BBC Antiques Road Trip grapples with Museum’s wrestling memorabilia
The popular BBC TV series, Antiques Road Trip, made by STV Productions, visited Penrith and Eden Museum this week to interview Museum Curator, Corinna Leenen, about William Jameson (1837-1888), Penrith’s famous Cumberland and Westmorland wrestling champion.
Museum Curator, Corinna Leenen, said: “Television production company, STV, who make Antiques Road Trip for the BBC, approached us to film items in the Museum’s collection relating to Cumberland and Westmorland wrestling and we were of course delighted to help.
We have the largest collection of memorabilia, including championship belts and trophies relating to Penrith’s legendary wrestler William Jameson, one of the greatest exponents of this traditional local sport. He was described as 'One of the most noted athletes of the north and, for many years, Champion Wrestler of England'. A native of Penrith, he was a joiner by trade and later proprietor of the Griffin Inn in the town’s Cornmarket, until his death in 1888.
“Having a popular TV show such as Antiques Road Trip visit the Museum will hopefully help highlight this traditional sport and this key character from Penrith’s past.”
After visiting Penrith and Eden Museum, the Antiques Road Trip crew filmed a live Cumberland and Westmorland wrestling match, to further publicise the local sport.
STV Productions series producer, John Redshaw, said: "We really enjoyed visiting Penrith and Eden Museum to learn more about William Jameson and we met some fantastic people who made filming a real pleasure. As always, the new series of Antiques Road Trip will be full of laughs, friendly rivalries and lots of great characters, as our experts are back on the road to search high and low for weird and wonderful antiques and hear about local history along the way."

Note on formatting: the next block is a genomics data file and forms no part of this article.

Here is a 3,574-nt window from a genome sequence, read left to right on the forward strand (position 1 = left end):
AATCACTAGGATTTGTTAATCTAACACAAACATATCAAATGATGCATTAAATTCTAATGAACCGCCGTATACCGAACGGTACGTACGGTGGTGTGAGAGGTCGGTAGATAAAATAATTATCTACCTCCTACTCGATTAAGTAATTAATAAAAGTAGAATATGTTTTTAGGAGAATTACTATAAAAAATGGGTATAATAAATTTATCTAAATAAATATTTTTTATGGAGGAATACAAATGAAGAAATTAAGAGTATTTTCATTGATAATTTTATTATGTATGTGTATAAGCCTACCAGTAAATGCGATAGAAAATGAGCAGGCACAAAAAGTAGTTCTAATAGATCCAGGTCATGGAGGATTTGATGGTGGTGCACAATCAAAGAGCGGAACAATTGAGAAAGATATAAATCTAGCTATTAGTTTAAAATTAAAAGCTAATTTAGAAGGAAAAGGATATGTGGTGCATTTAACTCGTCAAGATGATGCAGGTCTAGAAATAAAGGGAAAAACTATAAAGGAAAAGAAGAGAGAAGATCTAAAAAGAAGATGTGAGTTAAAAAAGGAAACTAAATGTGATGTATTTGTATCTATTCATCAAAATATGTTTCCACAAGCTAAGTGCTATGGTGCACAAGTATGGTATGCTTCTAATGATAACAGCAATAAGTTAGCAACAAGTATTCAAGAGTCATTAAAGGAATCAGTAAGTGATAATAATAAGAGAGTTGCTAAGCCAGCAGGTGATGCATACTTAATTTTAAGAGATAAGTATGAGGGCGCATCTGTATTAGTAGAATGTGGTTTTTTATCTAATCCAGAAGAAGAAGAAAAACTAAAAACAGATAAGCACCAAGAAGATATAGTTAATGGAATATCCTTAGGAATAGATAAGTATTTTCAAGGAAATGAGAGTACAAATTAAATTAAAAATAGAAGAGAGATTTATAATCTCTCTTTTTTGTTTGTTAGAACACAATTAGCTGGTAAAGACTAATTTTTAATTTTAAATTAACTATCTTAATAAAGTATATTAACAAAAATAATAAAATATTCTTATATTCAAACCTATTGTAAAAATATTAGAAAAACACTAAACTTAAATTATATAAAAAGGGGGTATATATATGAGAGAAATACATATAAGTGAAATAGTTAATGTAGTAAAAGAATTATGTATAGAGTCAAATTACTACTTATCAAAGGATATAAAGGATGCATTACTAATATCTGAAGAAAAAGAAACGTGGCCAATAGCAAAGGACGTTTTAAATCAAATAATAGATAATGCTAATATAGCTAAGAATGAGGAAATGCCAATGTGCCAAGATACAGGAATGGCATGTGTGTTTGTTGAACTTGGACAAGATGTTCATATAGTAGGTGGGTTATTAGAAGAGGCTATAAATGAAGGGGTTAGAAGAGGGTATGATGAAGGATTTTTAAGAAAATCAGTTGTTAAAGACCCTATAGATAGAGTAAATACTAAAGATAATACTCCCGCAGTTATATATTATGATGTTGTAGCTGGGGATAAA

William Jameson Champion Wrestler
William Jameson weighed up to 17 stones, but was so light on his feet that he excelled, not only as a wrestler by virtue of his great weight and strength, but also as a runner and jumper, and in the long leap, and pole leap, being reputed to have cleared the bar both ways at 10 feet 3 inches with the pole. As a wrestler, his recorded major wins were in 1858 at the Talkin Tarn Regatta and Armathwaite.
In 1860 he won the famous Carlisle Wrestling All-Weights Championship for the first five times. In 1861, he won the London, Cumberland and Westmorland style wrestling for the first of five times inside ten years, and also beat his greatest rival, Longtown gamekeeper, Dick Wright, four times in one day at Newcastle. From that time, until his retirement sixteen years later, he held undisputed sway in every wrestling ring.
When Jameson settled in Penrith at the former Sun Inn, in Little Dockray, he issued a challenge to the world at wrestling, but it was never taken up. In 1870 he and Wright figured in an international match with two French wrestlers, Le Boeuf and Dubois, in London and in the respective national styles. There is also a record of a match on Penrith bowling green in 1876 between Jameson and a French wrestler.
Jameson took over the Griffin Inn, Cornmarket (north-side) in 1873, as tenant, and later bought the premises for £1,280. It had ceased to be an inn when he died there in 1888. Jameson is buried in Penrith Cemetery, where a marble-on-sandstone pillar marks his grave. He won many trophies in his career and the Penrith Museum collection comprises nine belts, half a dozen silver cups, and three wrestling medals. The collection was given to the Museum in 1952 by Mr J W Jameson of Eamont Bridge.
For more information about Cumberland and Westmorland Wrestling, including the Espoirs Championships 2018 event being planned to take place in Penrith from 6 to 9 April 2018, visit www.cumberland-westmorland-wrestling-association.com, or find the Cumberland and Westmorland Wrestling Association on Facebook.